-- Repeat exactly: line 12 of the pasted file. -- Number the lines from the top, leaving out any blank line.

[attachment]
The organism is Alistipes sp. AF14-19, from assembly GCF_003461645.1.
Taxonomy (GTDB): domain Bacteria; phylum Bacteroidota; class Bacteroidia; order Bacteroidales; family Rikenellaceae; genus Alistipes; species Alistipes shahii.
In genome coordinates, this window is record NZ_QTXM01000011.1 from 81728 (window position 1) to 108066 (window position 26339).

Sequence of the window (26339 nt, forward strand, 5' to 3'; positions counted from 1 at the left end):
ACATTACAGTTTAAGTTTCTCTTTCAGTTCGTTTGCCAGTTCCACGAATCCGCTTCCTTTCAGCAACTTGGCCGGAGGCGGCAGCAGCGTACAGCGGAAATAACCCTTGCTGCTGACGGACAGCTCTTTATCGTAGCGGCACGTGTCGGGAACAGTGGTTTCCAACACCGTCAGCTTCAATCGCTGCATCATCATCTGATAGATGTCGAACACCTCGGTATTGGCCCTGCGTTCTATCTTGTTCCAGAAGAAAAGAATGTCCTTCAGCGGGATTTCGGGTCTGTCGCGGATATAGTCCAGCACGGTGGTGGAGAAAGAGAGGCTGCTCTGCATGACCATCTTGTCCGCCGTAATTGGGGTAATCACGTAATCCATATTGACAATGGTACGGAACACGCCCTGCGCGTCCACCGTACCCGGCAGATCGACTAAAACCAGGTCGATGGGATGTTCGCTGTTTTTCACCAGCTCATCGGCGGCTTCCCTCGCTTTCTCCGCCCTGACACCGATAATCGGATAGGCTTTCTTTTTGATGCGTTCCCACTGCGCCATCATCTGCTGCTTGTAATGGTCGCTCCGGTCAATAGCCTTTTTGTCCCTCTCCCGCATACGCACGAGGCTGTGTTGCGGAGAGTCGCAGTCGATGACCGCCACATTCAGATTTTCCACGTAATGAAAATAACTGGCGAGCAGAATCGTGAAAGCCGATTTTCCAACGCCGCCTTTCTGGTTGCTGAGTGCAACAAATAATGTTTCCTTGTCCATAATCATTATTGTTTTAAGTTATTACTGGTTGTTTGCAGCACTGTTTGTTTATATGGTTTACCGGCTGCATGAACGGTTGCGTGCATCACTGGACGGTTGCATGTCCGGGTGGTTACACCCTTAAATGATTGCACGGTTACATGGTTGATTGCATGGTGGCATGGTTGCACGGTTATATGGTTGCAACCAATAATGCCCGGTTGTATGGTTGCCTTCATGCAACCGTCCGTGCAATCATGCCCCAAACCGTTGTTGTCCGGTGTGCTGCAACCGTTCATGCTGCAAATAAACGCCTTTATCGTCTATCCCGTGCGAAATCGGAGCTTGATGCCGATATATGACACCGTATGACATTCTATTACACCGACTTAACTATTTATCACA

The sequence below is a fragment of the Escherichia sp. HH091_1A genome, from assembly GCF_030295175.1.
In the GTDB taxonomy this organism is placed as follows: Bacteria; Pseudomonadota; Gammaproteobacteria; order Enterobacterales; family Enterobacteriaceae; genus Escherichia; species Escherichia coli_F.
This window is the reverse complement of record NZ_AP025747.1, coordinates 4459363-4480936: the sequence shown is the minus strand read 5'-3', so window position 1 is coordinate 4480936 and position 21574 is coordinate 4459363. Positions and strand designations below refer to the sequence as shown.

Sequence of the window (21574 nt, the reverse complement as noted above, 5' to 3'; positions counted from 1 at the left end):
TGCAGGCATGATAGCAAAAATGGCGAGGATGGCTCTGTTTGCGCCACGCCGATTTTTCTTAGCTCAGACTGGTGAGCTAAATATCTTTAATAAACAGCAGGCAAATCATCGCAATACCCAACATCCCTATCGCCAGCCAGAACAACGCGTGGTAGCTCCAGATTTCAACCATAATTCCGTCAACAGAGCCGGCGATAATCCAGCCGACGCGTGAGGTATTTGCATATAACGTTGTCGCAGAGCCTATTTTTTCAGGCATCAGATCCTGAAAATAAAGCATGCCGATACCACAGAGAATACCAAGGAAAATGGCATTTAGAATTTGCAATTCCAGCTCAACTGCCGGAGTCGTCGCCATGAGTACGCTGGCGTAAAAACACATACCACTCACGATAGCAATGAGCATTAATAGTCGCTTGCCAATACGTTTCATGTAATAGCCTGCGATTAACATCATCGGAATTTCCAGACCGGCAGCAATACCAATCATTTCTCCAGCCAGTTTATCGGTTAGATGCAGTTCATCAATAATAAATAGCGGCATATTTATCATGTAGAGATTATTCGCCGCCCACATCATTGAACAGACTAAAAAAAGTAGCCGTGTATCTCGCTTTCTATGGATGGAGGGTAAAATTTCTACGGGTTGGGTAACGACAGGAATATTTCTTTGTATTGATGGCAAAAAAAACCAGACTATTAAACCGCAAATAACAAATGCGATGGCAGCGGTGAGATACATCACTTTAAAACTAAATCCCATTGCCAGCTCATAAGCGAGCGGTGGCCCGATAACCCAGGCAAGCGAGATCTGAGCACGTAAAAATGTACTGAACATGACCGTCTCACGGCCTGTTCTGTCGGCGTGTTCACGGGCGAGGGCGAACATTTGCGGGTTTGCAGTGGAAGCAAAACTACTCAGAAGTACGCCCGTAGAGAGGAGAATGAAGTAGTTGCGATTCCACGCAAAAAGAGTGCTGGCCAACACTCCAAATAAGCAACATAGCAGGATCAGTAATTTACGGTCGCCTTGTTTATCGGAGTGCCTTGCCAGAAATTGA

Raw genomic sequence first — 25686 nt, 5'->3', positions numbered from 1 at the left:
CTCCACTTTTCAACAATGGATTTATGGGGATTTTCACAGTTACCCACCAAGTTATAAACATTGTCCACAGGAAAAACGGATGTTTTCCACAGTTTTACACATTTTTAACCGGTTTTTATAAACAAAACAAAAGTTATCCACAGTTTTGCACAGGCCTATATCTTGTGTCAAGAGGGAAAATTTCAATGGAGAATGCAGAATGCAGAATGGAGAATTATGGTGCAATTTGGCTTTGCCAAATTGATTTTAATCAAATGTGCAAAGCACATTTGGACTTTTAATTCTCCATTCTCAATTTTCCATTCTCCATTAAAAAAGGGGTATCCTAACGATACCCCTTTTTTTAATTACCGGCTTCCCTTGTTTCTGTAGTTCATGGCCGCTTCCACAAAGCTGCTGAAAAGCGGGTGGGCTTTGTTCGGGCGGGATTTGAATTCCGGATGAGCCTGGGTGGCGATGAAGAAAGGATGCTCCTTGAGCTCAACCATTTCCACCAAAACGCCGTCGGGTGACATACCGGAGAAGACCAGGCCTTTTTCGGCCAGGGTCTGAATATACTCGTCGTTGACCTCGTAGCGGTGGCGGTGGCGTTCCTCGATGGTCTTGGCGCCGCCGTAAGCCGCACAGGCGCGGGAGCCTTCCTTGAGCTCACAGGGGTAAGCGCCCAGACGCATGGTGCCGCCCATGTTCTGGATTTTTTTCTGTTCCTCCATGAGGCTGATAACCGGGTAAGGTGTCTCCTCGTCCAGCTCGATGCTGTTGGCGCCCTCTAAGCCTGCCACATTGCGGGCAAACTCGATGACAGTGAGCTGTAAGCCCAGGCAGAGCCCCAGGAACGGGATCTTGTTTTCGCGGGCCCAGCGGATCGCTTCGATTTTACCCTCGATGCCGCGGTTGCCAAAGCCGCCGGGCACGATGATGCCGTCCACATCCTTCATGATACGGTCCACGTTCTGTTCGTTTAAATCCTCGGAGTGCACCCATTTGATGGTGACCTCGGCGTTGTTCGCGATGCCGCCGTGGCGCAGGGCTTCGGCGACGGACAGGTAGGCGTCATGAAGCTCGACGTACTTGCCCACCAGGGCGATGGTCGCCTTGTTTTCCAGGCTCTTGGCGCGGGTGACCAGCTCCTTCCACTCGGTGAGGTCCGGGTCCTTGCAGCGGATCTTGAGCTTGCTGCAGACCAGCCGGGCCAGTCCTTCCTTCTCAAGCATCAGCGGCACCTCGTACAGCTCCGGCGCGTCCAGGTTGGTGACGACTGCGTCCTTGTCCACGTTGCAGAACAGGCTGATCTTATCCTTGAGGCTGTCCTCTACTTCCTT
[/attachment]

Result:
CTCCACTTTTCAACAATGGATTTATGGGGATTTTCACAGTTACCCACCAAGTTATAAACATTGTCCACAGGAAAAACGGATGTTTTCCACAGTTTTACACATTTTTAACCGGTTTTTATAAACAAAACAAAAGTTATCCACAGTTTTGCACAGGCCTATATCTTGTGTCAAGAGGGAAAATTTCAATGGAGAATGCAGAATGCAGAATGGAGAATTATGGTGCAATTTGGCTTTGCCAAATTGATTTTAATCAAATGTGCAAAGCACATTTGGACTTTTAATTCTCCATTCTCAATTTTCCATTCTCCATTAAAAAAGGGGTATCCTAACGATACCCCTTTTTTTAATTACCGGCTTCCCTTGTTTCTGTAGTTCATGGCCGCTTCCACAAAGCTGCTGAAAAGCGGGTGGGCTTTGTTCGGGCGGGATTTGAATTCCGGATGAGCCTGGGTGGCGATGAAGAAAGGATGCTCCTTGAGCTCAACCATTTCCACCAAAACGCCGTCGGGTGACATACCGGAGAAGACCAGGCCTTTTTCGGCCAGGGTCTGAATATACTCGTCGTTGACCTCGTAGCGGTGGCGGTGGCGTTCCTCGATGGTCTTGGCGCCGCCGTAAGCCGCACAGGCGCGGGAGCCTTCCTTGAGCTCACAGGGGTAAGCGCCCAGACGCATGGTGCCGCCCATGTTCTGGATTTTTTTCTGTTCCTCCATGAGGCTGATAACCGGGTAAGGTGTCTCCTCGTCCAGCTCGATGCTGTTGGCGCCCTCTAAGCCTGCCACATTGCGGGCAAACTCGATGACAGTGAGCTGTAAGCCCAGGCAGAGCCCCAGGAACGGGATCTTGTTTTCGCGGGCCCAGCGGATCGCTTCGATTTTACCCTCGATGCCGCGGTTGCCAAAGCCGCCGGGCACGATGATGCCGTCCACATCCTTCATGATACGGTCCACGTTCTGTTCGTTTAAATCCTCGGAGTGCACCCATTTGATGGTGACCTCGGCGTTGTTCGCGATGCCGCCGTGGCGCAGGGCTTCGGCGACGGACAGGTAGGCGTCATGAAGCTCGACGTACTTGCCCACCAGGGCGATGGTCGCCTTGTTTTCCAGGCTCTTGGCGCGGGTGACCAGCTCCTTCCACTCGGTGAGGTCCGGGTCCTTGCAGCGGATCTTGAGCTTGCTGCAGACCAGCCGGGCCAGTCCTTCCTTCTCAAGCATCAGCGGCACCTCGTACAGCTCCGGCGCGTCCAGGTTGGTGACGACTGCGTCCTTGTCCACGTTGCAGAACAGGCTGATCTTATCCTTGAGGCTGTCCTCTACTTCCTT